[tor-talk] M.Hearn adds privacy depriority to Bitcoin XT, calls your Tor/Proxy/etc use "unimportant"

Sean Lynch seanl at literati.org
Fri Aug 28 17:03:03 UTC 2015

On Tue, Aug 18, 2015 at 7:07 PM grarpamp <grarpamp at gmail.com> wrote:

> http://lists.linuxfoundation.org/pipermail/bitcoin-dev/2015-August/010379.html
> https://github.com/bitcoinxt/bitcoinxt/commit/73c9efe74c5cc8faea9c2b2c785a2f5b68aa4c23
> Bitcoin XT contains an unmentioned addition which periodically downloads
> lists of Tor IP addresses for blacklisting, this has considerable privacy
> implications for hapless users which are being prompted to use the
> software. The feature is not clearly described, is enabled by default,
> and has a switch name which intentionally downplays what it is doing
> (disableipprio). Furthermore these claimed anti-DoS measures are
> trivially bypassed and so offer absolutely no protection whatsoever.
The feature is very clearly described on the BitcoinXT web site, and you're
mischaracterizing it by saying BitcoinXT downloads the list "for
blacklisting." It is a DoS protection feature that ONLY comes into play
under overload. And yes, BitcoinXT considers Tor connections "less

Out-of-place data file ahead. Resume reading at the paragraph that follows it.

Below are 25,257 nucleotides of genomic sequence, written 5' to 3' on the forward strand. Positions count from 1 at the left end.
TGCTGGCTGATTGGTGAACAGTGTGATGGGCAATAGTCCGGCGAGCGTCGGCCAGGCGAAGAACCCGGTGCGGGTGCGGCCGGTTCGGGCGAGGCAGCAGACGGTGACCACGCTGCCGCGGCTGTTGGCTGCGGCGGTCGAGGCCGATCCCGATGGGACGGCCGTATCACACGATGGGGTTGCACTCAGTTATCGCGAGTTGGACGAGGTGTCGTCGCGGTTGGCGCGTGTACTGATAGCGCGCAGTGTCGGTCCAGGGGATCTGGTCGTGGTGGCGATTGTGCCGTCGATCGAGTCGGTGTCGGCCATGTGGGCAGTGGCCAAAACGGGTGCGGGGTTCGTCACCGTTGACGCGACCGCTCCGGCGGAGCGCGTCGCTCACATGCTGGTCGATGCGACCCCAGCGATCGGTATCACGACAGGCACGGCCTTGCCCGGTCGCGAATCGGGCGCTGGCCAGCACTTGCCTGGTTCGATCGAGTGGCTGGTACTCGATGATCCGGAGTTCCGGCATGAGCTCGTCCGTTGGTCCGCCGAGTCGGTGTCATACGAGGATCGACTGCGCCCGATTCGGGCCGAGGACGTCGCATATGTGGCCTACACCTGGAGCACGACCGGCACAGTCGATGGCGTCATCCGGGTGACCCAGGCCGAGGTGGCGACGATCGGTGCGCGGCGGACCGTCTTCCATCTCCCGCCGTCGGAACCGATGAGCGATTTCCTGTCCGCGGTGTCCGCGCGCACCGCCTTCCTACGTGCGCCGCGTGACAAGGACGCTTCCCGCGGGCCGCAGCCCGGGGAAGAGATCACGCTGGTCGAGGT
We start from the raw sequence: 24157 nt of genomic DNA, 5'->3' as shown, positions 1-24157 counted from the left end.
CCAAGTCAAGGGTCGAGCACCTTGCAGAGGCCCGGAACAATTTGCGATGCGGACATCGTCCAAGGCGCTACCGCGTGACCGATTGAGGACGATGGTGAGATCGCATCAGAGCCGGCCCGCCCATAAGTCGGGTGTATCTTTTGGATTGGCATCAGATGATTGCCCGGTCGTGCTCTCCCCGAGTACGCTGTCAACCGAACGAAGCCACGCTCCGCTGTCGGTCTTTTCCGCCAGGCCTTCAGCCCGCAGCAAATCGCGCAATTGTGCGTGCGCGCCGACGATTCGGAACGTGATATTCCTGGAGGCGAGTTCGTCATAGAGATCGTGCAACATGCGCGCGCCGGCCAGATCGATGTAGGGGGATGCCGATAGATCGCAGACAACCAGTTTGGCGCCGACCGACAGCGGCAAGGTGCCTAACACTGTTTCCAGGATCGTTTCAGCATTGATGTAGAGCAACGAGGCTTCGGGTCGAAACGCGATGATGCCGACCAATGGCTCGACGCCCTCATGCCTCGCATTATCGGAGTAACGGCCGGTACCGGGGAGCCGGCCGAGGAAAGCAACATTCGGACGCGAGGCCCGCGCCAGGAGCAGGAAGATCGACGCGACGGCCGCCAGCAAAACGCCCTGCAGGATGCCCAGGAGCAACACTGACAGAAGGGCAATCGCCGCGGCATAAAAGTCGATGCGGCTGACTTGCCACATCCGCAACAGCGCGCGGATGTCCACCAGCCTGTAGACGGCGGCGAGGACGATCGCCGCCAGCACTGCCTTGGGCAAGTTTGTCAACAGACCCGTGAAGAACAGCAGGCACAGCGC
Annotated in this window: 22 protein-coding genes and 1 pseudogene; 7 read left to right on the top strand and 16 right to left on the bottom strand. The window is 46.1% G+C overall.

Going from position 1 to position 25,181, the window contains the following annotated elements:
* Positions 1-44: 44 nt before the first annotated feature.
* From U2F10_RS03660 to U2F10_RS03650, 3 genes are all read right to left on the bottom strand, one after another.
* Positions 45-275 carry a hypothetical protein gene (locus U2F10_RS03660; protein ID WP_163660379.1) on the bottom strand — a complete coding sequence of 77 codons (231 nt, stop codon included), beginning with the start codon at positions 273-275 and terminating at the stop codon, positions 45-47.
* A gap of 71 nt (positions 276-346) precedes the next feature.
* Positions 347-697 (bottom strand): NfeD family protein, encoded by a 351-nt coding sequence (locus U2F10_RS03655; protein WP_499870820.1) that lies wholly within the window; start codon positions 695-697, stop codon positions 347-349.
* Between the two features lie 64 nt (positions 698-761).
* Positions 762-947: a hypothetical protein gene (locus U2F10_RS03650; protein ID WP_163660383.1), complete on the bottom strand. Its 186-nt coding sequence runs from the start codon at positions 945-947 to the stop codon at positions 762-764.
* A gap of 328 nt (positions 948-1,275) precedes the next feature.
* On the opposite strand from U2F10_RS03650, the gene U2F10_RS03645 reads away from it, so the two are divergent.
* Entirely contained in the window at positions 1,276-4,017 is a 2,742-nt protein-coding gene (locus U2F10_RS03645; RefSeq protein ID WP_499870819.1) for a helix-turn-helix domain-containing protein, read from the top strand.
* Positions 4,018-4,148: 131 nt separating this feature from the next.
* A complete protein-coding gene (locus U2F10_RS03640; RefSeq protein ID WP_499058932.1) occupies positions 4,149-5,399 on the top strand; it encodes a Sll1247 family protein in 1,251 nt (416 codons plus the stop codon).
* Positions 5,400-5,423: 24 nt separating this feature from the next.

important" than non-anonymous connections during attacks. You may not agree
that that's a good heuristic, but if that's your problem with it, say so.

>From https://bitcoinxt.software/patches.html:

"Anti-DoS attack improvements, by Mike Hearn. It's currently possible to
jam a Bitcoin node by connecting to it repeatedly via different IP
addresses, as there is a fixed limit on how many connections a node will
accept. Once full, no other peers or wallets can connect to it any more and
serving capacity for new nodes and P2P wallets is reduced. If the attack is
repeated against every node, the entire network could become jammed.

"This patch set introduces code that runs when a node is full and otherwise
could not accept new connections. It labels and prioritises connections
according to lists of IP ranges: if a high priority IP address connects and
the node is full, it will disconnect a lower priority connection to make
room. Currently Tor exits are labelled as being lower priority than regular
IP addresses, as jamming attacks via Tor have been observed, and most
users/merchants don't use it. In normal operation this new code will never
run. If someone performs a DoS attack via Tor, then legitimate Tor users
will get the existing behaviour of being unable to connect, but mobile and
home users will still be able to use the network without disruption."

Please specify how that is "misleading" or "downplaying."

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